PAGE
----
World Journal of Gastroenterology 11/2013; 19(41):7032-7041. DOI:10.3748/wjg.v19.i41.7032 · 2.43 Impact Factor
  • [Show abstract] [Hide abstract]
    ABSTRACT: Activation of hepatic progenitor cells (HPCs) is commonly observed in chronic liver disease and Wnt/β-catenin signaling plays a crucial role in the expansion of HPCs. However, the molecular mechanisms that regulate the activation of Wnt/β-catenin signaling in the liver, especially in HPCs, remain largely elusive. Here, we reported that ectopic expression of Smad6 suppressed the proliferation and self-renewal of WB-F344 cells, a HPC cell line. Mechanistically, we found that Smad6 inhibited Wnt/β-catenin signaling through promoting the interaction of C-terminal binding protein (CtBP) with β-catenin/T-cell factor (TCF) complex to inhibit β-catenin mediated transcriptional activation in WB-F344 cells. We used siRNA targeting β-catenin to demonstrate that Wnt/β-catenin signaling was required for the proliferation and self-renewal of HPCs. Taken together, these results suggest that Smad6 is a regulatory molecule which regulates the proliferation, self-renewal and Wnt/β-catenin signaling in HPCs. J. Cell. Physiol. 229: 651-660, 2014. © 2013 Wiley Periodicals, Inc.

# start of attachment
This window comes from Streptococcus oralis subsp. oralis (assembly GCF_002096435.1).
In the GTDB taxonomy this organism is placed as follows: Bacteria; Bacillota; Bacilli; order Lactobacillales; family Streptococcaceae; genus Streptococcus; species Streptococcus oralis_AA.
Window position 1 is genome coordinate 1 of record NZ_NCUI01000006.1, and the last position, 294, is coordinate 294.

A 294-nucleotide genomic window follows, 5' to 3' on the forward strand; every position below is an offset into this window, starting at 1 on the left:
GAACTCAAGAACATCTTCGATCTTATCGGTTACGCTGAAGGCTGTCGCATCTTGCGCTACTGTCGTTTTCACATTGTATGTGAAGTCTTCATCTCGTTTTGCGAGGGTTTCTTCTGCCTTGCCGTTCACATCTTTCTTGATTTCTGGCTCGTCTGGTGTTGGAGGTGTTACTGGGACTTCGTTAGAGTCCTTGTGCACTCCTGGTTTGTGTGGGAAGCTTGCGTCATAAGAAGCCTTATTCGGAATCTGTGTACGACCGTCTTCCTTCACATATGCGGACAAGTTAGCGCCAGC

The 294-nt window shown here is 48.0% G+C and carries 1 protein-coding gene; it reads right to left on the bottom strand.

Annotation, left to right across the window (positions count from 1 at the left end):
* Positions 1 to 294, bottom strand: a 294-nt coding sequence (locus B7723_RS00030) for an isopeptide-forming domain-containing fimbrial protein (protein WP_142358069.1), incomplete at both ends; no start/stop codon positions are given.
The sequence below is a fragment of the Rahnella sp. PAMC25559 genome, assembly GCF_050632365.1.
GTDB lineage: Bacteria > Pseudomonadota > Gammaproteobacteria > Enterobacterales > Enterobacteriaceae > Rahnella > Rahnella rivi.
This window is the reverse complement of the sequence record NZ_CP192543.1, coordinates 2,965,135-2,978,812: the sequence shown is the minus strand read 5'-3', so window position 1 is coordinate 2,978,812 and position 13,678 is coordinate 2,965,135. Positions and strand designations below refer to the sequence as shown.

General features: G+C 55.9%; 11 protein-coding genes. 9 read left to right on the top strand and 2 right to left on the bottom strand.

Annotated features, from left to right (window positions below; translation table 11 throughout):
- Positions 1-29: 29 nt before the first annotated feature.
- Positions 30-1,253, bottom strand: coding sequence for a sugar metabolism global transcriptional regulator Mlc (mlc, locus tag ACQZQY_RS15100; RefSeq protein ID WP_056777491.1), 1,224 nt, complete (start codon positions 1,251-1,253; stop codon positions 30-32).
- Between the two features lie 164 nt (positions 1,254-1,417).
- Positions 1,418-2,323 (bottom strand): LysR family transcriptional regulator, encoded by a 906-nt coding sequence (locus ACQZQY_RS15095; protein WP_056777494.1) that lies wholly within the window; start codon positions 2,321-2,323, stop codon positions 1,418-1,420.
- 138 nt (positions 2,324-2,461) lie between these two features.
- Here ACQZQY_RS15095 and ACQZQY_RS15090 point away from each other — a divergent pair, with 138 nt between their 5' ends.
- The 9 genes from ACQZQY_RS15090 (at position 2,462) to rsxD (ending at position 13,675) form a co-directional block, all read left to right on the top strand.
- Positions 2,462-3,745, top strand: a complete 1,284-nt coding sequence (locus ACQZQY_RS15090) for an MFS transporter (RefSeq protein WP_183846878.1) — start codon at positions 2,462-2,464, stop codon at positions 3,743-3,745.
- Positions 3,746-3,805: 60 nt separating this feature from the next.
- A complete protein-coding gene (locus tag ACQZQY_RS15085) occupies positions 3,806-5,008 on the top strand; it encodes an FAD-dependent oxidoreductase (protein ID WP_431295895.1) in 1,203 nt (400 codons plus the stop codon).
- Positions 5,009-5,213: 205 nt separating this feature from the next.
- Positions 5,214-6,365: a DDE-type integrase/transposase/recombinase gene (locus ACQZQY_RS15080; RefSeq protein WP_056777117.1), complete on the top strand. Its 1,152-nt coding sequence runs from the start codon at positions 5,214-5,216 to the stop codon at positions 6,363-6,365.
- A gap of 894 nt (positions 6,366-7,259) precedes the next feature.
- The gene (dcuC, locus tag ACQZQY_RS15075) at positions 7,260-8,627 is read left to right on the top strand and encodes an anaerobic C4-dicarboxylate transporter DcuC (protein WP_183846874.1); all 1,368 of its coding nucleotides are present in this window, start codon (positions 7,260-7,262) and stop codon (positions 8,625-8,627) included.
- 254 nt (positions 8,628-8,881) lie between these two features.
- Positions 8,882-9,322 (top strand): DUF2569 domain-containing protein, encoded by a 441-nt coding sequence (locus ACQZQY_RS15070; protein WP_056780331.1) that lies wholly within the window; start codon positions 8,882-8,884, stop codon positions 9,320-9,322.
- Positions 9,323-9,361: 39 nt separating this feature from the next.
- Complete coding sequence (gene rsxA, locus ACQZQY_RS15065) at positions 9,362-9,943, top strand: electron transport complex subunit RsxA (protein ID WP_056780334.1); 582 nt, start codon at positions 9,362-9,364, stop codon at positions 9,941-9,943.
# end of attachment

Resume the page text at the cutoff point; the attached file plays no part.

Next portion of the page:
Journal of Cellular Physiology 05/2014; 229(5):651-60. DOI:10.1002/jcp.24488 · 3.87 Impact Factor
  • Source
    [Show abstract] [Hide abstract]
    ABSTRACT: Liver fibrosis is a major cause of morbidity and mortality. It is characterised by excessive extracellular matrix (ECM) deposition from activated hepatic stellate cells (HSCs). Although potentially reversible, treatment remains limited. Understanding how ECM influences the pathogenesis of the disease may provide insight into novel therapeutic targets for the disease. The extracellular protein Epimorphin (EPIM) has been implicated in tissue repair mechanisms in several tissues, partially, through its ability to manipulate proteases. In this study, we have identified that EPIM modulates the ECM environment produced by activated hepatic stellate cells (HSCs), in part, through down-regulation of pro-fibrotic Sex-determining region Y-box 9 (SOX9).
    PLoS ONE 06/2014; 9(6):e100091. DOI:10.1371/journal.pone.0100091 · 3.53 Impact Factor